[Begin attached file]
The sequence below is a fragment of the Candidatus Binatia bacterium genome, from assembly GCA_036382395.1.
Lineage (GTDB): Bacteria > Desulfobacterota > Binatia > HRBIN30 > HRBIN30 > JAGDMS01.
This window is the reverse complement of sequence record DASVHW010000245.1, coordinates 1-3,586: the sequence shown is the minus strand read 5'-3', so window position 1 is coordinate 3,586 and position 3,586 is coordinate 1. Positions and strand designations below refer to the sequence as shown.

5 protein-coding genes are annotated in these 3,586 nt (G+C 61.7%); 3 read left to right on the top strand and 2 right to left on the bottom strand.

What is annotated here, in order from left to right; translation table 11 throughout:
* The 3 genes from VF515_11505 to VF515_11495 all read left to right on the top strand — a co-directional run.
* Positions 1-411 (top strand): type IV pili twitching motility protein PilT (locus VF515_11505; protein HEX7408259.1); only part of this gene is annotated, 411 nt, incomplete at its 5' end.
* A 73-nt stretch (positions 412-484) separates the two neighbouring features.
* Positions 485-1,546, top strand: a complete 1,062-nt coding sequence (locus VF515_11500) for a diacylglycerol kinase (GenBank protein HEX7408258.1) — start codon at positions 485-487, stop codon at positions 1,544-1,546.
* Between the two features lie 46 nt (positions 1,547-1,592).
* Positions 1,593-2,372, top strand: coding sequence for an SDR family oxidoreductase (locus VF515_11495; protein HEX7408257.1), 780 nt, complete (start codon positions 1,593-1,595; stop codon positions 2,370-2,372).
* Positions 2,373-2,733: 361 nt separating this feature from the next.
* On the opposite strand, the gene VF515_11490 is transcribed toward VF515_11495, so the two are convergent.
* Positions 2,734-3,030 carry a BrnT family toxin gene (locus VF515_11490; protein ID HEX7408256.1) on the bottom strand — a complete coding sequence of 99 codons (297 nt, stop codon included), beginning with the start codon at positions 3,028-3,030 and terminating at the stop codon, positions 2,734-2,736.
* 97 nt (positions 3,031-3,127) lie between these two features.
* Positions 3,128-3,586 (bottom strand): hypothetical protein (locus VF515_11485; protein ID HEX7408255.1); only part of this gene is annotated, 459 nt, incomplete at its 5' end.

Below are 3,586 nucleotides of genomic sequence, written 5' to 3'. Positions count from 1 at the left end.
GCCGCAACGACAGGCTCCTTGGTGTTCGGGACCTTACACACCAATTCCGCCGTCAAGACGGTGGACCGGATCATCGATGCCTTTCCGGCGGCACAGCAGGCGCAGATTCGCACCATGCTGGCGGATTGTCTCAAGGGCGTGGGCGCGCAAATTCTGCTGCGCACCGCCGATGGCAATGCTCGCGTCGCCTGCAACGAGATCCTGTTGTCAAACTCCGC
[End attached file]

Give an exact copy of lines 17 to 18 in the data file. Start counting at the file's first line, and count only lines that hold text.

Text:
Below are 3,586 nucleotides of genomic sequence, written 5' to 3'. Positions count from 1 at the left end.
GCCGCAACGACAGGCTCCTTGGTGTTCGGGACCTTACACACCAATTCCGCCGTCAAGACGGTGGACCGGATCATCGATGCCTTTCCGGCGGCACAGCAGGCGCAGATTCGCACCATGCTGGCGGATTGTCTCAAGGGCGTGGGCGCGCAAATTCTGCTGCGCACCGCCGATGGCAATGCTCGCGTCGCCTGCAACGAGATCCTGTTGTCAAACTCCGC